Why holiday in Rhodes?

Rhodes is the largest of the Dodecanese Islands, the island is abundant in beaches, wooded valleys and ancient history. It is the most visited island in Greece.

Whether you seek the buzz of nightlife and beaches, diving in crystal-clear water or a culture-vulture journey through past civilisations, its all here. The atmospheric old town of Rhodes is a maze of cobbled streets spiriting you back to the days of the Byzantine Empire and beyond.

Further south is the picture-perfect town of Lindos, a weave-world of sugarcube houses spilling down to a turquoise bay.Dodecanese island and lies only 7 miles off the coast of Turkey. Blessed with long, sunny days, outstanding ancient historical sites and world-famous beaches, Rhodes is a fantastic all-inclusive holiday destination.

Rhodes has some of the safest and cleanest beaches in Europe. The most popular is Elli Beach, as Akti Kanari Beach, located in the west, is more suitable for activities and water-sports. There are some great opportunities for water sports on the island, ranging from pedalo rides to kite-surfing. At Kallithea Spa, located to the south of Rhodes Town, there is some excellent snorkelling and scuba diving territory, while on the west of the island there are fantastic conditions for windsurfing. It is a popular destination for yachting.

There are a range of historic sites in Rhodes Town, as well as some excellent shopping and a lively nightclub. Paradiso Beach Club is the island's top club. It has a fantastic beach location between the Old Town and Kalithea, and hosts international DJs and MCs that supply a great mix of beats. Moooi is another popular night-spot. A trendy cafe-bar, it turns into a lounge bar that plays house and Latin music after dark.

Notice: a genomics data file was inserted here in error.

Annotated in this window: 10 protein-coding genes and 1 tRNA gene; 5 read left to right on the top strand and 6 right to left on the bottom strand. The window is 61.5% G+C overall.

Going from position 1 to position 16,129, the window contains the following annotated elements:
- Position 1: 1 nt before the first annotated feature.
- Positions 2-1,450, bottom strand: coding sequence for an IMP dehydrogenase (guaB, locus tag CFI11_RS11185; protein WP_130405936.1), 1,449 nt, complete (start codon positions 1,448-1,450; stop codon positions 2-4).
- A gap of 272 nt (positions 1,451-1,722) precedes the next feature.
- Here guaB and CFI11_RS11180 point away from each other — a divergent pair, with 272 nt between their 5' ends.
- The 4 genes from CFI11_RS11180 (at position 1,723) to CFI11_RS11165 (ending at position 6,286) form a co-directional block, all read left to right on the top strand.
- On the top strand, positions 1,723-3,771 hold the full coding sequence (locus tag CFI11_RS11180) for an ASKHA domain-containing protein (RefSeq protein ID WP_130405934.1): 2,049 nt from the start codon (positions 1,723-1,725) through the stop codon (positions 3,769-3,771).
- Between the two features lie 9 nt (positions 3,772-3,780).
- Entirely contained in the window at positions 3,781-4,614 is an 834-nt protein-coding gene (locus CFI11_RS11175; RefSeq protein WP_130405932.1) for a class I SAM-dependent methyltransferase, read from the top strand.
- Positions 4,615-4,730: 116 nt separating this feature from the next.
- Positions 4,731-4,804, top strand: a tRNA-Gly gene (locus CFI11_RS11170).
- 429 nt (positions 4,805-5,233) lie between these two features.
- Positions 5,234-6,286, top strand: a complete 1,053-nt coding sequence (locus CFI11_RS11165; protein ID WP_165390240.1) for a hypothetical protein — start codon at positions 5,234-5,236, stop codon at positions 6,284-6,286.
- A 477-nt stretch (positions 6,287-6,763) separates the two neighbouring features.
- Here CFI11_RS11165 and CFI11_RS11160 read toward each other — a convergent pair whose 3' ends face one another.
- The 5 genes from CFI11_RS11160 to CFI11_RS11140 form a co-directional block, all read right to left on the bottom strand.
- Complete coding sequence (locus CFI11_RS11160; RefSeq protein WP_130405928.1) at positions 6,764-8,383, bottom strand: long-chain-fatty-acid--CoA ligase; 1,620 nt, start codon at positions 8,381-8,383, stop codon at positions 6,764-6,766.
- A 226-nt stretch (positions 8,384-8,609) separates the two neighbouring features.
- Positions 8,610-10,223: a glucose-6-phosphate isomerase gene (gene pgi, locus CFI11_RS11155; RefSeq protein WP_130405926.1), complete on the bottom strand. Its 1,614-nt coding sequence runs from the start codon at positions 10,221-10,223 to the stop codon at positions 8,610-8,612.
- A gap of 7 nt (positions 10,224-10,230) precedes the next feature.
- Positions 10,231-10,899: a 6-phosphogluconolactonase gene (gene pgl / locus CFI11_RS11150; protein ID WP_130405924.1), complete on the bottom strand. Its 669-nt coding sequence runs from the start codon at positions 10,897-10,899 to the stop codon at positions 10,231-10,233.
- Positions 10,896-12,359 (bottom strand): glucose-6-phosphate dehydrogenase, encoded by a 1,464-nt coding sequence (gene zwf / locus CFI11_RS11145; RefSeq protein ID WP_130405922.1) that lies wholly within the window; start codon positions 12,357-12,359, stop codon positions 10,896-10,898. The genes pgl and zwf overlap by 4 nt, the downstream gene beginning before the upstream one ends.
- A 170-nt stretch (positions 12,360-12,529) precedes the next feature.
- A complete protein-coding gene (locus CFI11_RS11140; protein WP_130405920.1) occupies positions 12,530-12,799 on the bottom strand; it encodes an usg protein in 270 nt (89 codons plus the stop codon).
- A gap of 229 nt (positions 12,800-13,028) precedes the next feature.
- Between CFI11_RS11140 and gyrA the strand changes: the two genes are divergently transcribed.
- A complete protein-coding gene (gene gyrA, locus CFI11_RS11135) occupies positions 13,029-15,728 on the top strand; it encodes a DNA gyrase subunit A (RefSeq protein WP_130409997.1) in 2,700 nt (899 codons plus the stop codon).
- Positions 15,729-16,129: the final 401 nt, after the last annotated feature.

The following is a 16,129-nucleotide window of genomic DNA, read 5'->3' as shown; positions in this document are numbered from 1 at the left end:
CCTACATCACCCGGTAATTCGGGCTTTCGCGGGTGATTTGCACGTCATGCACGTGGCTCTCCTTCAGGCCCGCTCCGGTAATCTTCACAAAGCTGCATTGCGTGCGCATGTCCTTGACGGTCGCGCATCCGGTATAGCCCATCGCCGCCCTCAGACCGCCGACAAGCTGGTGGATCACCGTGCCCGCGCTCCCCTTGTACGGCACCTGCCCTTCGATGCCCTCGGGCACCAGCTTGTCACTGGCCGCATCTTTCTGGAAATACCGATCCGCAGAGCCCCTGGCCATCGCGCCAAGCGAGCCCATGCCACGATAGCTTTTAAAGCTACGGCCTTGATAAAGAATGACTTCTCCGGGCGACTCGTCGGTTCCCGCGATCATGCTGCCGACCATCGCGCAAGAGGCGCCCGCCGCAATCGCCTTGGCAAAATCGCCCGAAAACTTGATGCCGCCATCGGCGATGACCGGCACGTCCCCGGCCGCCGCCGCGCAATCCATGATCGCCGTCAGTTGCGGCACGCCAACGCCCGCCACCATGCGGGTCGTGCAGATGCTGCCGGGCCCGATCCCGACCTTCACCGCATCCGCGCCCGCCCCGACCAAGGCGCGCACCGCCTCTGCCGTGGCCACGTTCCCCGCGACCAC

Resorts in Rhodes


From the harbour, you can see the main square beyond the small town beach and a cluster of buildings, referred to as Taxis Square.Here you'll find several travel agents, kiosks, snack bars and of course, and the taxi station.

The main street  leads south off this square behind the church. The street is narrow, but you can hardly miss the bars, boutiques, and restaurants. Several 'blocks' along you'll find several hotels and restaurants. Traffic is banned from Mykonos town centre which has preserved the character of the town. Part of the fun is getting lost in Mykonos Sky through the small streets.

The Windmills are located in Mykonos Town, on the opposite side of the famous Little Venice. There are four beautiful white windmills also considered as the trademark of the island. From this side of the bay, the windmill area offers a beautiful view over Little Venice.

Little Venice is located in Mykonos Town and it is considered as one of the trademarks of Mykonos Island. It is more exactly situated in the area of Alefkandra. If you get there, you will really be impressed by the landscape.